Midway through a 7½-hour deliberation process Friday, the jury deciding whether Ronald Gasser was justified when he fatally shot former NFL player Joe McKnight asked the judge for the legal definition of "aggressor."

Getting that definition was the crucial moment, one of the 12 jurors said Monday.

After considering the definition, 10 members concluded it was Gasser's fiery response to being cut off by McKnight in traffic that kicked off the confrontation that ended in the ex-John Curtis Christian School standout's killing at a Terrytown intersection on Dec. 1, 2016.

The two holdouts felt McKnight's decision to step out of his car at the intersection provoked Gasser to pull the trigger in self-defense, according to the juror, who spoke on the condition of anonymity because of the heated public opinion that has surrounded the case.

The juror's remarks provide the first glimpse into the debate over the fate of Gasser, 56, who was ultimately convicted of manslaughter and faces up to 40 years in prison at a sentencing hearing March 15.

The remaining 11 jurors either declined comment or didn't immediately respond to requests for comment from The Advocate. 

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The juror who agreed to be interviewed said the first vote was taken rather quickly, with five members initially favoring acquittal and three in favor of convicting Gasser of second-degree murder.

A couple of jurors were wavering between acquittal and manslaughter, and a couple more were torn between manslaughter and second-degree murder, which carries mandatory life imprisonment and is the charge prosecutors sought.

A key part of the debate among the six white women, four white men, one Hispanic woman and one black woman in the jury room centered on exactly when the incident began and who was the instigator, the juror said.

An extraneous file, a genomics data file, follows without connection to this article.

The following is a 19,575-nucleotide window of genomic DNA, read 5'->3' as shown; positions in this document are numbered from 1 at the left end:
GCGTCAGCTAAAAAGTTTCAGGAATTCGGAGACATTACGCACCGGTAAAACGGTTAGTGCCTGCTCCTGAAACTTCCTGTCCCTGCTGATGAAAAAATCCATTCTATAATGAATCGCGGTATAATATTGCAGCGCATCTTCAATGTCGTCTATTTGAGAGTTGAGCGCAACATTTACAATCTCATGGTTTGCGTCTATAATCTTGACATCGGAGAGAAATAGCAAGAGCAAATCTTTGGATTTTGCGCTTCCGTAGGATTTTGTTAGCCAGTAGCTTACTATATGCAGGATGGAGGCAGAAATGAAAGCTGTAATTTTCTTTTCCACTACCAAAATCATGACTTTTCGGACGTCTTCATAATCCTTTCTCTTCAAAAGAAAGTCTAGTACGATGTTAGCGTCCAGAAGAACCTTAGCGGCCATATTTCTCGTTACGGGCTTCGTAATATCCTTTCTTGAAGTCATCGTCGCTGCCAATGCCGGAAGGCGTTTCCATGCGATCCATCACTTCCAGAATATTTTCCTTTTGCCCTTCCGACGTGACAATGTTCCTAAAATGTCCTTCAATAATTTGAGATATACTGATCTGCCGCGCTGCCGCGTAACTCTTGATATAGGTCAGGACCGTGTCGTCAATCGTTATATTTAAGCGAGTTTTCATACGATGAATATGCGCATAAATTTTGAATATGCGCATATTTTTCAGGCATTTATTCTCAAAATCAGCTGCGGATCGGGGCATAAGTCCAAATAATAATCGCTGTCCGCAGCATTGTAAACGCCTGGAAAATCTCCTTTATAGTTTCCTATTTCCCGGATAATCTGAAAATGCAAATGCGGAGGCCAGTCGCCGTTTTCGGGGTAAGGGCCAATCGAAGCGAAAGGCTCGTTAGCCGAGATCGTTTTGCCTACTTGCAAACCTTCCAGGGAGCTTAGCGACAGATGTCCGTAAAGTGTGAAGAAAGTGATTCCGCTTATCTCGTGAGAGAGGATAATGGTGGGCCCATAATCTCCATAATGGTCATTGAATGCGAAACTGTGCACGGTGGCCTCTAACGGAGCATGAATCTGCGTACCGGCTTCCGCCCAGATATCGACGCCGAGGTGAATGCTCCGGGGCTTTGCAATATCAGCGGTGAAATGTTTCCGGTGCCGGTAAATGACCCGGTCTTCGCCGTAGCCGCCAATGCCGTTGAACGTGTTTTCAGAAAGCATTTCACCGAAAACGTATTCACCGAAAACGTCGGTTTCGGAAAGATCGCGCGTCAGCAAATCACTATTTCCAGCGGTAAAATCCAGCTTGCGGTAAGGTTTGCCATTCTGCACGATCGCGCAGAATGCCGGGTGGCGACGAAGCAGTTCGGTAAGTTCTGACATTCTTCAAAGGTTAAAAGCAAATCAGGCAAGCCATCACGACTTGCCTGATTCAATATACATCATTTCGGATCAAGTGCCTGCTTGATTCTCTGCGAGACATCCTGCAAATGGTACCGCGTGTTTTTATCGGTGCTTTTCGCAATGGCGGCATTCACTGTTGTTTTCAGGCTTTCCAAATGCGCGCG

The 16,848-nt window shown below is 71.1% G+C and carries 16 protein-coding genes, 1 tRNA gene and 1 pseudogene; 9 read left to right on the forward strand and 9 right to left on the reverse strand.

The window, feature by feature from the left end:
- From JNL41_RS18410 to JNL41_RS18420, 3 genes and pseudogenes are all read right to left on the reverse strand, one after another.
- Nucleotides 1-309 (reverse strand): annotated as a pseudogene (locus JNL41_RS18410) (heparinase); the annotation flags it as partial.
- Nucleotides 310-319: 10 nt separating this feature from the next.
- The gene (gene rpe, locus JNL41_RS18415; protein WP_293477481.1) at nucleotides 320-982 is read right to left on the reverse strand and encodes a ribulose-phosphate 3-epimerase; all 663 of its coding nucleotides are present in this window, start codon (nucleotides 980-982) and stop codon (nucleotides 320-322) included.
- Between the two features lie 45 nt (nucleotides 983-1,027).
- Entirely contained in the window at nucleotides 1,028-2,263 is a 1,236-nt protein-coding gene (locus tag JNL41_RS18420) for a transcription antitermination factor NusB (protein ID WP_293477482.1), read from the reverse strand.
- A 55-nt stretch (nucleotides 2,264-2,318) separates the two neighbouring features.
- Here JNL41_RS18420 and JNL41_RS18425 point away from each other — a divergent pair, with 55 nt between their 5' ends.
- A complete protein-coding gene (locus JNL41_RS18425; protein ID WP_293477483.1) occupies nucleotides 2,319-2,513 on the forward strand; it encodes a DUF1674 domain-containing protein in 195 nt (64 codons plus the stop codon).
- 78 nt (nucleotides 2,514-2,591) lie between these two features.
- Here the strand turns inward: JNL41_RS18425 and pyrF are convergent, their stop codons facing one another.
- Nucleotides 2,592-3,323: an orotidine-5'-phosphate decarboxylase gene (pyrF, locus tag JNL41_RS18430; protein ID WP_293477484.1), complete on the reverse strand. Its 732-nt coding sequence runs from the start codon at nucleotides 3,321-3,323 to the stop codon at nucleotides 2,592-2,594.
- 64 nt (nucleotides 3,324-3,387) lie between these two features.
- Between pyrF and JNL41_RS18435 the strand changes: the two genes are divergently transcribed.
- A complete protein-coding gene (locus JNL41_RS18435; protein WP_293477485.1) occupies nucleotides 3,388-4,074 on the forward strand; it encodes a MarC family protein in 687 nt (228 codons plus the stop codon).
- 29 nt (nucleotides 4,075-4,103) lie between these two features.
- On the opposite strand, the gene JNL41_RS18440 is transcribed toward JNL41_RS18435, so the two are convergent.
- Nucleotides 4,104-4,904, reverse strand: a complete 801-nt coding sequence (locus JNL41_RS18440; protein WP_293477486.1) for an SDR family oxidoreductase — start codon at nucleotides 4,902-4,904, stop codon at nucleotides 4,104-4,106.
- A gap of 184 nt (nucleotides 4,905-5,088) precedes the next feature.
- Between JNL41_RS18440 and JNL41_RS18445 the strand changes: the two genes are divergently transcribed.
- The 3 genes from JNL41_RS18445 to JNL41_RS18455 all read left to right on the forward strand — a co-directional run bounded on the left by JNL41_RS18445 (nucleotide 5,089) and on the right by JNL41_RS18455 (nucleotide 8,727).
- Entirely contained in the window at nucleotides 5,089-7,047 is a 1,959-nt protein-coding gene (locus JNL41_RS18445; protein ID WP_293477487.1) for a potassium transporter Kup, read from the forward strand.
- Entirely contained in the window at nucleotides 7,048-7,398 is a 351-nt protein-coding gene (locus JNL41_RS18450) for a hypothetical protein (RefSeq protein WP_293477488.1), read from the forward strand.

Defining when the incident began was important because the state's self-defense law would allow Gasser to use lethal force if he felt threatened and if McKnight, 28, was inside Gasser's vehicle, but it would not have allowed him to instigate a conflict and then claim self-defense.

Gasser would have had to make a clear and good-faith effort to withdraw from any conflict that he himself had started.

The juror said that to those who favored convicting Gasser, the incident started when Gasser reacted to being cut off by McKnight on the Crescent City Connection and began exchanging expletives with him as they weaved in and out of traffic for miles across the bridge and on the West Bank. 

Those who wanted to acquit, however, believed that the incident truly began only when McKnight stepped out of his car after the two stopped on Behrman Highway at the traffic light at Holmes Boulevard.

McKnight walked up to Gasser's open passenger window and Gasser shot him three times, telling police the former football star had tried to attack him through the window, though police said the physical evidence suggested McKnight's hand was, at most, dangling inside the window's edge.

Prosecutors at the end of the eight-day trial noted that McKnight had cut off other motorists that day but that only Gasser engaged in a rolling argument with the former New York Jets and Kansas City Chiefs player.

There was also testimony that Gasser had invited McKnight to get out of McKnight's car shortly before the shooting. Prosecutors noted that both a witness and Gasser himself quoted McKnight as saying, "I'm out of my car," and, "No, you get out of your car." 

The state argued this suggested McKnight had been goaded into getting out of his car by Gasser. 

As deliberations entered the eighth hour, eight jurors favored finding Gasser guilty of manslaughter, with the remaining four split between an acquittal on one end of the spectrum and a murder conviction on the other.

The juror who spoke with The Advocate believed those who were holding out for murder switched their vote to manslaughter both to "be done with it" and because they'd been convinced that Gasser had acted in the heat of the moment, a crucial part of the definition of manslaughter.

Louisiana has the unusual practice of allowing nonunanimous verdicts, requiring only 10 of 12 jurors to agree on a defendant's guilt in cases that don't involve the death penalty. Oregon is the only other state to allow such verdicts.

The juror said that despite the length of the deliberations, "no ill feelings" formed among jurors who heard the case in 24th Judicial District Judge Ellen Shirer Kovach's courtroom.

"At times, our voices did get raised because people are passionate," the juror said. "But it wasn't to the point of disrespecting anybody. We were just trying to get our points across, and sometimes in doing that you raise your voice."

Follow Ramon Antonio Vargas on Twitter, @RVargasAdvocate.

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